Susie Biehl, Emmanuel Auzias, Jude Barton, Susan Hazaleus, Jen Herling, Austin Howlett & Jim Riggins November 16 - December 3rd

Opening reception is Friday, November 17th from 6-8 PM. 

Susie Biehl’s “Discards: Man and Nature” is an exploration of the accumulation and remains of man-made objects and plant based discards. Her fascination with the footprint of both man and nature provides the inspiration for this eclectic collection of rejected material which are then artfully and sometimes whimsically displayed in collage and assemblage

Susie Biehl’s “Discards: Man and Nature” is an exploration of the accumulation and remains of man-made objects and plant based discards. Her fascination with the footprint of both man and nature provides the inspiration for this eclectic collection of rejected material which are then artfully and sometimes whimsically displayed in collage and assemblage

Emmanuel Auzias “Abstract Postcards from the Seashore” are images inspired by the seashore of the South of France. Her paintings invite the viewer to share a place and a moment in time from her life and her memory with the desire to evoke a response and summon the viewer to engage in a conversation with her art and with herself as the sender.

Emmanuel Auzias “Abstract Postcards from the Seashore” are images inspired by the seashore of the South of France. Her paintings invite the viewer to share a place and a moment in time from her life and her memory with the desire to evoke a response and summon the viewer to engage in a conversation with her art and with herself as the sender.

Jude Barton’s “Chasing Kandinsky” series draws on the principle of color and form as an outward expression of an inner content. In her exploration of non-objective forms she uses a spiritual vocabulary of which Kandinsky speaks in his treatise “Concerning the Spiritual in Art”.  

Jude Barton’s “Chasing Kandinsky” series draws on the principle of color and form as an outward expression of an inner content. In her exploration of non-objective forms she uses a spiritual vocabulary of which Kandinsky speaks in his treatise “Concerning the Spiritual in Art”.  

Susan Hazaleus creates work that is ephemeral, unexpected and particularly interactive. Her work employs a variety of media including traditional materials along with more contemporary objects processes and materials such as electronic, microcontrollers, video, light, sound and kinetic components with light and movement.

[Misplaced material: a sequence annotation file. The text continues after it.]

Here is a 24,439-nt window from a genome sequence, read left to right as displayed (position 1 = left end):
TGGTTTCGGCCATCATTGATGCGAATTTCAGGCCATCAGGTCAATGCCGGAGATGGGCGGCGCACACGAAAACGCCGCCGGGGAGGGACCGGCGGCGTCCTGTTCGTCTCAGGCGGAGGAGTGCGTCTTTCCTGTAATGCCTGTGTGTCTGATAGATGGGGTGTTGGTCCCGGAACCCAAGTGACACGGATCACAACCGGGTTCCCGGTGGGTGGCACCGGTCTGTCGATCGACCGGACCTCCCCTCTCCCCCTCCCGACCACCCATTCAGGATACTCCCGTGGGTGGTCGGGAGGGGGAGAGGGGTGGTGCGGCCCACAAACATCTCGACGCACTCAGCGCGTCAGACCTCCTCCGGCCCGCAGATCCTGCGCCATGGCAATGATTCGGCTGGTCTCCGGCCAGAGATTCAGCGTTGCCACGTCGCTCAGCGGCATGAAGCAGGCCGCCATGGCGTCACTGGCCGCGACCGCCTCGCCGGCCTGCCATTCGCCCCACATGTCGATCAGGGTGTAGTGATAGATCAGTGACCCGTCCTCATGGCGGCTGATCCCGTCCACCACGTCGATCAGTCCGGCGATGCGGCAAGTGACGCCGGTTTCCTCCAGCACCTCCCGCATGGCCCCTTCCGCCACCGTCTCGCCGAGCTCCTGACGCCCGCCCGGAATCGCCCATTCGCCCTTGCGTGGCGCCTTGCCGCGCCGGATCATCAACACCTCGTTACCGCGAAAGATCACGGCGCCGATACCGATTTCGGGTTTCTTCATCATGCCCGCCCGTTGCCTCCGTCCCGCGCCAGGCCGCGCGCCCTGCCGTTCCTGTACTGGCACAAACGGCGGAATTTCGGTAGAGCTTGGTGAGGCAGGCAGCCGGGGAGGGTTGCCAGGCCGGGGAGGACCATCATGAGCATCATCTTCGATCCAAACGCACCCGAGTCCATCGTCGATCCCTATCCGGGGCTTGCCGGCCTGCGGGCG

Susan Hazaleus creates work that is ephemeral, unexpected and particularly interactive. Her work employs a variety of media including traditional materials along with more contemporary objects processes and materials such as electronic, microcontrollers, video, light, sound and kinetic components with light and movement.

Jen Herling’s mythopoetic dreamscapes express universal themes of isolation, loss and grief balanced with innocence, hope and strength. With a flair for innocence juxtaposed with a dark twist, her decidedly feminine figures are enigmatic and emotionally provocative.

Jen Herling’s mythopoetic dreamscapes express universal themes of isolation, loss and grief balanced with innocence, hope and strength. With a flair for innocence juxtaposed with a dark twist, her decidedly feminine figures are enigmatic and emotionally provocative.

Austin Howlett’s work is driven by a desire to invite the viewer into an emotional connection of vulnerability. His figurative images illustrate a connection and unity with the world through emotion and the comfort of the nature which surrounds them.  He challenges the viewer to participate in an empathetic attitude with their own vulnerability.

Austin Howlett’s work is driven by a desire to invite the viewer into an emotional connection of vulnerability. His figurative images illustrate a connection and unity with the world through emotion and the comfort of the nature which surrounds them.  He challenges the viewer to participate in an empathetic attitude with their own vulnerability.

Jim Riggin’s ink work stems from a loose stream of consciousness that is driven by the process itself. The result of fine detail and intricate patterns evoke an alternate time and place. A closer look at the patterns and images within images delights the viewer with surprises and discovery.

Jim Riggin’s ink work stems from a loose stream of consciousness that is driven by the process itself. The result of fine detail and intricate patterns evoke an alternate time and place. A closer look at the patterns and images within images delights the viewer with surprises and discovery.